XML: The Talk of the Tech Industry

 
 
By Eric Lundquist  |  Posted 2002-08-05 Email Print this article Print
 
 
 
 
 
 
 

XML has become the overall magic elixir for what ails the tech industry.

When Suns Jon Bosak led the team that developed the first XML spec in 1996, I doubt he envisioned a day when competitors Oracle and Microsoft would become two of the standards champions. In Redmond, nearly every phrase heard in the hallways includes XML used as a noun, verb, adjective and overall magic elixir for what ails the technology industry.

And as this weeks lead eWEEK Labs review states, the latest version of Oracles database embraces XML wholeheartedly. Oracle9i is a huge, sprawling product difficult for any but the most advanced reviewers to take on. As Labs West Coast Technical Director Timothy Dyck notes, in addition to being a relational and an XML database, 9i Release 2 is also an application server, message server, OLAP server and data mining server. That is about as close as you can come to an IT infrastructure all-in-one product. The Oracle developers have done a good job with the difficult task of incorporating the XML capabilities while also improving the overall performance. An accompanying article by Senior Writer Anne Chen examines whether customers are ready to upgrade to 9i.

Not to be outdone in the database battles, IBM has released its first open beta of DB2. Once again, we asked Tim to take a look at the innards of Version 8.1. Not surprisingly, he found XML improvements that bring DB2 up-to-date with other XML standards work.

For an update on how companies are using XML to make metadata more useful in business-to-business transactions via Web services, see Renee Boucher Fergusons article. XML holds the promise of being the interface to critical data regardless of where the information is stored. However, between the promise and the reality there is a lot of product development that has to take place. Renees article explains just how difficult it is to design and develop those needed products.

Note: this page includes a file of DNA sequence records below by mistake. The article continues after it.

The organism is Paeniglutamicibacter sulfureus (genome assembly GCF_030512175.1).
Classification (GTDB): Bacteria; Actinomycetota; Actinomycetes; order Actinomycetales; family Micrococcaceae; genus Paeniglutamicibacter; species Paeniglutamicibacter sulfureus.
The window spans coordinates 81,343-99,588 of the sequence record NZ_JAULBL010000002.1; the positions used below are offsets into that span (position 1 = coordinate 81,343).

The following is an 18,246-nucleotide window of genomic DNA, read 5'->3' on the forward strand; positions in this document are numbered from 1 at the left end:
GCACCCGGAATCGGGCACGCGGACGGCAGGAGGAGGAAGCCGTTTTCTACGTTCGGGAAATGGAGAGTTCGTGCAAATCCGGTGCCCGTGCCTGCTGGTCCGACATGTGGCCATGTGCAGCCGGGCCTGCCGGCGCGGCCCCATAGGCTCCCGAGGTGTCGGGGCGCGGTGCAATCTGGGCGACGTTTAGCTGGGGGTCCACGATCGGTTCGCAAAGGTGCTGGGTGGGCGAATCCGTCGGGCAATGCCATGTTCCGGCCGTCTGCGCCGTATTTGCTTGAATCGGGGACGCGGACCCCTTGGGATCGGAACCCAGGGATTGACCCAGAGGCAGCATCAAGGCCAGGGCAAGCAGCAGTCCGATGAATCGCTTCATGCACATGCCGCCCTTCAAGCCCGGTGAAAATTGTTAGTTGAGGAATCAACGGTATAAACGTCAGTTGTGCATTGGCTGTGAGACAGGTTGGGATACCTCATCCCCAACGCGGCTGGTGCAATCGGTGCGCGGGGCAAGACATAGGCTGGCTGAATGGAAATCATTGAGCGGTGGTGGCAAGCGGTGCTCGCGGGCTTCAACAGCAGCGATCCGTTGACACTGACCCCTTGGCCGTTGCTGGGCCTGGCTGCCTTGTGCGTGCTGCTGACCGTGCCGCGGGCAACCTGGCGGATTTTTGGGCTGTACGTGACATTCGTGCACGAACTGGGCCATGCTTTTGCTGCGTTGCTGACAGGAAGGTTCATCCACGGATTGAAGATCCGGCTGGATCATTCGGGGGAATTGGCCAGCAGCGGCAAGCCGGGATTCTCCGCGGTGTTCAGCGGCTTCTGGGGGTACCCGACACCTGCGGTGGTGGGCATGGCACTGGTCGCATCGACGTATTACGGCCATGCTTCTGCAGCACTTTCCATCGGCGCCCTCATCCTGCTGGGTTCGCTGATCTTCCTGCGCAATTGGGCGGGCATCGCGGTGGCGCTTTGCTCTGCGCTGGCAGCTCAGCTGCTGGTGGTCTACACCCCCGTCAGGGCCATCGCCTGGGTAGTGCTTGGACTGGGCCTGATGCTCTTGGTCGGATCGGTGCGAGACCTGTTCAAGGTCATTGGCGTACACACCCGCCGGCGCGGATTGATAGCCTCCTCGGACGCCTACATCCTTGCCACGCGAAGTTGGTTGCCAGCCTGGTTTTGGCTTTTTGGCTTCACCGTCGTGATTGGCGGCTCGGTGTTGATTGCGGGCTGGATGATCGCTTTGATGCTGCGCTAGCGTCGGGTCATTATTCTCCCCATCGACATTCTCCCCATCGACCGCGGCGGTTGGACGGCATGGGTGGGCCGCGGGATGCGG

One area getting an increasing amount of interest is developing a collective voice for the IT worker. In her article, Lisa Vaas investigates the prospects of IT unionization. As job cuts continue and grumbles about lax standards for admitting foreign workers mount, union organizers are finding a receptive audience in the IT community. The more IT pros worry about job security and salaries stuck in the mud, the more attractive unions become.

Unions for IT? Write to me at eric_lundquist@ziffdavis.com.

 
 
 
 
Since 1996, Eric Lundquist has been Editor in Chief of eWEEK, which includes domestic, international and online editions. As eWEEK's EIC, Lundquist oversees a staff of nearly 40 editors, reporters and Labs analysts covering product, services and companies in the high-technology community. He is a frequent speaker at industry gatherings and user events and sits on numerous advisory boards. Eric writes the popular weekly column, 'Up Front,' and he is a confidant of eWEEK's Spencer F. Katt gossip columnist.
 
 
 
 
 
 
 

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